How much information security is enough? When do we find confidence that the organization has invested the right amount of time and resources to reasonably safeguard our information assets? Fair questions. Based on our experience over the last ten years, knowing your maturity benchmark provides an incomplete answer. The reason is simple: each organization is different. The diversity of organizational cultures and risk appetites within a given industry – even in highly-regulated sectors – virtually guarantees that the results of a maturity assessment will yield an interpretation unique to the organization under review.

Looking at this from a practical view, consider Bank A and Bank B (organization size doesn’t matter in this case). Let’s say that Bank A conducted an assessment that yielded an average information security program maturity score of 3 (out of a scale of 1 Low – 5 High). Bank B underwent a similar assessment that returned a score of 3.75. Benchmarking one against the other, it appears that Bank B is more mature than Bank A. Does this mean that Bank A needs to invest into security more to catch up to Bank B?

Not necessarily. Though these two scores provide some information about the effectiveness of each organization’s information security program, the scores provide little insight into the culture and capacity that drives process maturity. This leads us to the core question: does knowing the maturity of your peers provide meaningful, actionable information with which a security leader can leverage? Our answer is a resounding “maybe.”

We recommend that companies look inward versus outward. Instead of focusing on the comparison of your security maturity to your peers, consider a more introspective approach. What is your company’s security program maturity goals? What drives these goals? How does our organization’s culture impact our ability to achieve these goals? What does it mean to score a maturity level of 3 versus 4 or 2?

Since many organizations have yet to conduct an information security program maturity assessment, we suggest that you use the results of your first assessment to set a baseline for your organization. Communicate the baseline to your executives and board members. Ask this audience to draw a line in the sand based on, of course, an understanding of organizational culture and capacity. Work to improve information security program maturity based on the goals defined by these key stakeholders. Doing so, security leaders will find that, despite the constantly shifting business priorities, focusing on your own maturity goals will produce far greater dividends than worrying about your peer’s security maturity.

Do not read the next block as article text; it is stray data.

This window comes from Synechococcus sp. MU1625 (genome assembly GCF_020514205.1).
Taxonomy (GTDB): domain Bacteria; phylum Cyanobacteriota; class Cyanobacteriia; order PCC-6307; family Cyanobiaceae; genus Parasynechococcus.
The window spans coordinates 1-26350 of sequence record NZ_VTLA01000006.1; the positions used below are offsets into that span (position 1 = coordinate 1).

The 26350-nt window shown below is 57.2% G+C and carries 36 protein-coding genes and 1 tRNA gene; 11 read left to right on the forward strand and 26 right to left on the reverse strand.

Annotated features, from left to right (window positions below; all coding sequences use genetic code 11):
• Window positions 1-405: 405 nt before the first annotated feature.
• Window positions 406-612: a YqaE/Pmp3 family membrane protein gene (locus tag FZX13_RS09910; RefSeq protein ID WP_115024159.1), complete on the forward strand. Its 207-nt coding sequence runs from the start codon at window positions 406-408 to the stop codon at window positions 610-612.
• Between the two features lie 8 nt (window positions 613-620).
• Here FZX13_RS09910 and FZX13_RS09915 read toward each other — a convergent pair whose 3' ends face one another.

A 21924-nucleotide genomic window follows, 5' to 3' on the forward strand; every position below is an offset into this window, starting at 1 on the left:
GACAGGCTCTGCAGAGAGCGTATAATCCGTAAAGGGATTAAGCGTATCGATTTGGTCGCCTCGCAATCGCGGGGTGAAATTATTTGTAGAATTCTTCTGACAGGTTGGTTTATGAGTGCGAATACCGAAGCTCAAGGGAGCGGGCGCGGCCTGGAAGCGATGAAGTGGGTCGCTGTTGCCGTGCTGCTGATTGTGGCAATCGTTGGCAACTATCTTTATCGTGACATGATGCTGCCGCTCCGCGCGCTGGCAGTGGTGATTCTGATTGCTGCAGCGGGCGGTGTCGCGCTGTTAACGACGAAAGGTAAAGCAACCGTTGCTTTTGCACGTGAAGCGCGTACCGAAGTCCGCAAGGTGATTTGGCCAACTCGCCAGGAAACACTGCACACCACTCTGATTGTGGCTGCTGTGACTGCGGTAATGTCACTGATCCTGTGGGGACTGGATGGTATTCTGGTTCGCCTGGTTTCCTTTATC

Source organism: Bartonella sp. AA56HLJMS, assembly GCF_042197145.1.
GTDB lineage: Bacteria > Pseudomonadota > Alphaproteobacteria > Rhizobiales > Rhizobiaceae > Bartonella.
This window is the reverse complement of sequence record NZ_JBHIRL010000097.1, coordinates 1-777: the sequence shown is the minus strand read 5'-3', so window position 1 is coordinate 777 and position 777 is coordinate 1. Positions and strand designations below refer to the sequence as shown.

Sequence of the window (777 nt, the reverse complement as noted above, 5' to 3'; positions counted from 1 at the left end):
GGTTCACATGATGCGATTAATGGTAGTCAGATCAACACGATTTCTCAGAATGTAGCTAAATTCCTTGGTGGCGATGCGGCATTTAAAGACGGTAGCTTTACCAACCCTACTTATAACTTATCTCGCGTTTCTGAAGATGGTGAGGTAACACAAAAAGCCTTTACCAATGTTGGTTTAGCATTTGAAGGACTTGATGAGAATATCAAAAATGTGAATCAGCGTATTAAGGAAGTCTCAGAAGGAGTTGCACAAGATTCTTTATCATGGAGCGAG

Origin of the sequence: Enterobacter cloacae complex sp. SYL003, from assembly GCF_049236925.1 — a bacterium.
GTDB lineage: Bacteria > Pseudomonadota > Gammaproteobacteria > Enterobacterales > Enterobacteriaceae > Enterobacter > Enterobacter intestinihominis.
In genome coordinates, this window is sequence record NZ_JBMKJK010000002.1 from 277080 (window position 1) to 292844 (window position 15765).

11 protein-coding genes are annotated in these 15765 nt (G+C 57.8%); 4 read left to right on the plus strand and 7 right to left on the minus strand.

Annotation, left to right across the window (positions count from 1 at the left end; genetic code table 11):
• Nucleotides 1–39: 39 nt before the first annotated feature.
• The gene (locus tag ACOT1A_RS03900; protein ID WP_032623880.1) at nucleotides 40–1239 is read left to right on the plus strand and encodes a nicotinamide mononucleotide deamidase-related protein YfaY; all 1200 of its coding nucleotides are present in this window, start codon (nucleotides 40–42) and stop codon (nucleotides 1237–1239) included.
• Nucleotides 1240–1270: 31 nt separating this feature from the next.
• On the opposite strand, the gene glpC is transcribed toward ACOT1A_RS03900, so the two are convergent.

To learn more about information security program maturity, you can request a copy of our popular white paper on MAPP (Maturity Assessment, Profile and Plan).

 

02 May 2016

Process Maturity Assessments for Information Security

Adam Stone, CISSP, CIPP, HCISPP, CHPS
May 2, 2016

Over the past few weeks, SDS received lots of positive feedback from a recent post, Elevate Cybersecurity Communication to Improve Executive Understanding. What we took away from responses to this and a related post is that there is great interest in unifying and elevating the security discussion by shifting the focus to business processes. It is important to note that process maturity assessments for information security are unique in outcome and value. Not surprisingly, there is still confusion about the differences between an information security process maturity assessment and the other types of security assessments traditionally employed (namely, risk-, controls- and compliance-focused assessments). We can empathize. Measuring and communicating process maturity is a relatively new approach that is picking up steam across business sectors. It will take some time to see the industry understand, adopt and operationalize. That said, business leaders should understand that each information security assessment type has its own unique objectives, goals and benefits. The simple table below to highlight these differences:

 

Assessment Type Objectives Goals Benefits
Audit Comply with prevailing reporting requirements. Seek evidence that an organization implements and adheres to its internal policies and controls. Provide assurances by aligning business practices with internal policies and controls requirements.
Compliance Assessment Comply with prevailing legal and regulatory obligations. Seek evidence that an organization implements and adheres to its legal and regulatory obligations. Reduce exposure by aligning business practices with compliance requirements.
Risk Assessment Manage risk to an acceptable level. Identify and prioritize risks based on an analysis of threats, vulnerabilities and mitigating controls factored against the likelihood that a threat actor will exploit a given vulnerability. Enable organizations to predict and prepare security defenses for future loss events.
Maturity Assessment Manage organizational culture to improve effectiveness. Measure the capacity to effectively and efficiently manage an information security program. Enable organizations to improve security-related business processes by motivating a culture of security throughout.